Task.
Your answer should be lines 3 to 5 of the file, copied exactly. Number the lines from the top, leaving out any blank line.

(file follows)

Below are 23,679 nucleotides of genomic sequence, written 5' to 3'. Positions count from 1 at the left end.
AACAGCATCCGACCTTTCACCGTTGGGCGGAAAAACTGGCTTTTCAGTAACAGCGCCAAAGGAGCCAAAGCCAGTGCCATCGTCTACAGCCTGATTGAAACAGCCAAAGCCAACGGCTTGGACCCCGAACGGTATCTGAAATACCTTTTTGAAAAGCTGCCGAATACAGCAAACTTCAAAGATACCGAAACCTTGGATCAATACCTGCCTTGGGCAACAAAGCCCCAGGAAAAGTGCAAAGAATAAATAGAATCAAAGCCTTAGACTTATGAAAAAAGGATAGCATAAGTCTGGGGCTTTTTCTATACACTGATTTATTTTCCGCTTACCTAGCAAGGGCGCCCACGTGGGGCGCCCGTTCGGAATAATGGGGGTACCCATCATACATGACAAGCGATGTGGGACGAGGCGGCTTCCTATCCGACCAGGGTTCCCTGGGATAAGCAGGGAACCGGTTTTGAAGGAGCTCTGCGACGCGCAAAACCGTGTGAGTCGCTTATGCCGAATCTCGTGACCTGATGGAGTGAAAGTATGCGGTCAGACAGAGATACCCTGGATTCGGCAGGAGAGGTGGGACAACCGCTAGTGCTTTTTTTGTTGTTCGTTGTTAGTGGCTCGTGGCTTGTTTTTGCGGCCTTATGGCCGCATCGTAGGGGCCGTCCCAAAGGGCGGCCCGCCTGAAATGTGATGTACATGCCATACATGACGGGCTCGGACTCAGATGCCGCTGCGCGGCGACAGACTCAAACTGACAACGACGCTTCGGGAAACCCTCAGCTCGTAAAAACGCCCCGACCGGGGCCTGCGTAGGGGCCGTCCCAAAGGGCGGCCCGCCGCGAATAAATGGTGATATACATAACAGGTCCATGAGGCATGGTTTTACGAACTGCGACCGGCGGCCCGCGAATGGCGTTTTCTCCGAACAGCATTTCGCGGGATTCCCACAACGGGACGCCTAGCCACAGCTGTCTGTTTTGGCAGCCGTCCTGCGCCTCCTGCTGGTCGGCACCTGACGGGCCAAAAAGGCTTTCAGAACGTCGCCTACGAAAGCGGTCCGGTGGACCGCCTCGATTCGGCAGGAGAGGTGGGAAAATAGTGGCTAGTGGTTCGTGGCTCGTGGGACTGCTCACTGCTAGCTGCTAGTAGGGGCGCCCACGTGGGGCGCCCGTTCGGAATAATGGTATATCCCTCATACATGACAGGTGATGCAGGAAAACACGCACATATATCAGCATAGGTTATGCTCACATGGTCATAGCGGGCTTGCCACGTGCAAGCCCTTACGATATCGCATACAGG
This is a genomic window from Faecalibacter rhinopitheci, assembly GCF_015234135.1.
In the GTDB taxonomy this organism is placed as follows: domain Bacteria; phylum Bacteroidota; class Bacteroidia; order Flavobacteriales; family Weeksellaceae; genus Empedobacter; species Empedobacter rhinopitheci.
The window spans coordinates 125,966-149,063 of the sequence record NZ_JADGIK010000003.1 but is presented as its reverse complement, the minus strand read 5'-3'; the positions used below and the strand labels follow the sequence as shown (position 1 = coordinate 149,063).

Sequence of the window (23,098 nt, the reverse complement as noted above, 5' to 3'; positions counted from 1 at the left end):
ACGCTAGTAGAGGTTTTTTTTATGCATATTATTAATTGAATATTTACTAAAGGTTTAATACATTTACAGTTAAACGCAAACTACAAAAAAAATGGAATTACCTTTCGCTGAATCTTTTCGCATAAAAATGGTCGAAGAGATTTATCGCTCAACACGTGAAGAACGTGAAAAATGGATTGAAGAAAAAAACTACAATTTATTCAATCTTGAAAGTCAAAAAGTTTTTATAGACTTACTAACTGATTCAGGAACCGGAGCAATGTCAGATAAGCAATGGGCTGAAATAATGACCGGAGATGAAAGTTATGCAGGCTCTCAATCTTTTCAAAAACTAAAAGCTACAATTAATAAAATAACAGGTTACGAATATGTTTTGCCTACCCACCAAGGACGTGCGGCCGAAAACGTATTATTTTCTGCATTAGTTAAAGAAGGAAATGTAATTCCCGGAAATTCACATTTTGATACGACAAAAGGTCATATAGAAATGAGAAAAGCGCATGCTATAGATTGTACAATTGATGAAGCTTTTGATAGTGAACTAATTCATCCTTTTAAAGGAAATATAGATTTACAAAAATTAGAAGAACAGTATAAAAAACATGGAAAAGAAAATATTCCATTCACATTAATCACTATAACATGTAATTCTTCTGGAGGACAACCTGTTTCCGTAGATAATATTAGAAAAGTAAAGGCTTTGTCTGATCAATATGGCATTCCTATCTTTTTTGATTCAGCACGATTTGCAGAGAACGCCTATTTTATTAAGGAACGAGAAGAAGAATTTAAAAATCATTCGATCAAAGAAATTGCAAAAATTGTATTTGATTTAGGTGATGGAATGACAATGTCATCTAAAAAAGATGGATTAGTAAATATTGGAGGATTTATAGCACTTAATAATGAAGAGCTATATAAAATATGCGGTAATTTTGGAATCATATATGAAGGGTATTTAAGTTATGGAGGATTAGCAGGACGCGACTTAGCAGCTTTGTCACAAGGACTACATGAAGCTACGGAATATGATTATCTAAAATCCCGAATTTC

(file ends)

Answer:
This is a genomic window from Faecalibacter rhinopitheci, assembly GCF_015234135.1.
In the GTDB taxonomy this organism is placed as follows: domain Bacteria; phylum Bacteroidota; class Bacteroidia; order Flavobacteriales; family Weeksellaceae; genus Empedobacter; species Empedobacter rhinopitheci.
The window spans coordinates 125,966-149,063 of the sequence record NZ_JADGIK010000003.1 but is presented as its reverse complement, the minus strand read 5'-3'; the positions used below and the strand labels follow the sequence as shown (position 1 = coordinate 149,063).